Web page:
Alumnus’ creativity brings art, development together
Georgia College alumnus Preston Snyder has built a career preserving local history.
At 13 years old he helped disassemble 150-year-old brick chimneys and cleaned the bricks for reassembly in a 19th century home, fascinating him with historic structures.
His knack for redeveloping century-old homes and buildings comes from working with his hands as well as with his creative instincts.
“History surrounds and impacts us,” said Snyder, ’84. “As both an artist and real estate developer, it’s rewarding to help maintain a sense of history.”
The Milledgeville native is president of Atlanta-based real estate investment and development firm Braden Fellman Group Ltd. Snyder has been involved in revitalizing historic structures in Georgia for 35 years.
“Art came fairly naturally to me as a kid. I felt I could always revisit that skill anytime,” Snyder said. “However, I didn’t know beans about making a living, which led me toward business studies during college. Working on the restoration of historic Middle Georgia homes as a teen certainly helped peak my interest in the field.”
Attending Georgia College runs in the Snyder family. His grandmother, Mary Eugenia Stradley-Sanders, graduated in 1920s; his mother, Betty Snyder, earned an art degree in the early 1970s; his sister, Genie, graduated in the 1980s; and his father, Milton Snyder, taught family development classes at the university.
Snyder began his education on the university campus as a student of Peabody School, a laboratory school designed to help students in the teaching program gain experience before their first teaching jobs.
“I remember walking across Montgomery Street to meet Mom in the art department after school,” he said. “I sat in on Jan Hardy’s art history classes, which may well have turned out to be a bit formative.”
Snyder earned a bachelor’s in business administration degree at Georgia College. During his collegiate years, he served as president and treasurer of fraternity Pi Kappa Alpha. He also served as a Student Government Association senator and Greek Council member.
“My college experience helped develop skills applicable to running a small business that still stick with me today,” said the marketing major. “I especially recall my ‘Transition Academia to Business’ course, taught by William Zarkowski, a founder of Grumman Aerospace. That course was an incredible experience and really helped me with practical approaches to making it in business — including guidance on effective ways of conducting myself in a professional setting.”
Snyder continued to advance his education, earning an additional bachelor’s degree in business administration with a concentration in real estate and urban affairs at Georgia State University in 1989.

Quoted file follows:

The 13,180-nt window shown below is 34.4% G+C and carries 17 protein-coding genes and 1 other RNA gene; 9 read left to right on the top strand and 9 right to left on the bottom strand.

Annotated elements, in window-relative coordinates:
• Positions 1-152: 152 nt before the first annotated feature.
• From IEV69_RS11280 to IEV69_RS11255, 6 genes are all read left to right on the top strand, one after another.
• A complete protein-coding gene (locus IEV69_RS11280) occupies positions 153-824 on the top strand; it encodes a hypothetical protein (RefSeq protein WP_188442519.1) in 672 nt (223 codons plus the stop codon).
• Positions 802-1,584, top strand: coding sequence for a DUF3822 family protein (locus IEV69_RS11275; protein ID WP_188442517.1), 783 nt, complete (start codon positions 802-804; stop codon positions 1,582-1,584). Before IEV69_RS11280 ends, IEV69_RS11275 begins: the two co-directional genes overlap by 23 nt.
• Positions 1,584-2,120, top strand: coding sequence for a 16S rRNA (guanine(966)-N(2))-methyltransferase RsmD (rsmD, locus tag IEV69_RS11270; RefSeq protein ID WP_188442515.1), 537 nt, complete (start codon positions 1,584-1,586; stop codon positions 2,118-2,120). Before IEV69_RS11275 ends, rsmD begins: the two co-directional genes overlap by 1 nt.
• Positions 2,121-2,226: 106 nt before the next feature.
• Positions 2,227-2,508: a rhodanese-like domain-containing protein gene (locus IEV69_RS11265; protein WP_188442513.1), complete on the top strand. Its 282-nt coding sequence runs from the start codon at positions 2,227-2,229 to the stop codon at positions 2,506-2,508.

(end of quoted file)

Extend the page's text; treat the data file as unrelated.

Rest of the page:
In 2006, he rekindled his interests in the arts, enrolling in a post-graduate program at Savannah College of Art and Design in Atlanta.
“As so often happens, I saw an opportunity for my interests in the arts and development to converge. With the help of some of my arts colleagues and professors, I opened a gallery in a building I was redeveloping at the time, with the goal of promoting emerging art and artists in the Atlanta community,” he said. “In 2009, we opened Kibbee Gallery, which provides monthly shows of local emerging artists.”
Occasionally, Snyder returns to Milledgeville, and in 2009 he held shows of his work at the Marlor Arts Center and the Baldwin County Courthouse. From the Old Governor’s Mansion to the historic Marlor House, his artwork captures the essence of hometown landmarks.
Recently, he has worked on a collection of figurative paintings featuring fighters, presented as a metaphor for conflict and struggle. Earlier this summer, one of his portraits graced the cover of Georgia Fighters magazine to commemorate the 25-year anniversary of Evander Holyfield’s first title victory.
Snyder’s restoration work has helped garner awards from the Georgia Trust for Historic Preservation, the Atlanta Urban Design Commission and the Decatur Historic Preservation Commission.
Dedicated to his alma mater, Snyder serves on the Georgia College & State University Foundation Board of Trustees.
“My interests in the arts and entrepreneurship certainly help to keep me going,” said Snyder. “In reflecting on the Georgia College experience, I was able to grow instincts developed in the classroom and campus life into real-world experiences. For current students, in spite of what are truly challenging times, I still sense tremendous opportunity, especially if students go into the professional world with enthusiasm and creativity.”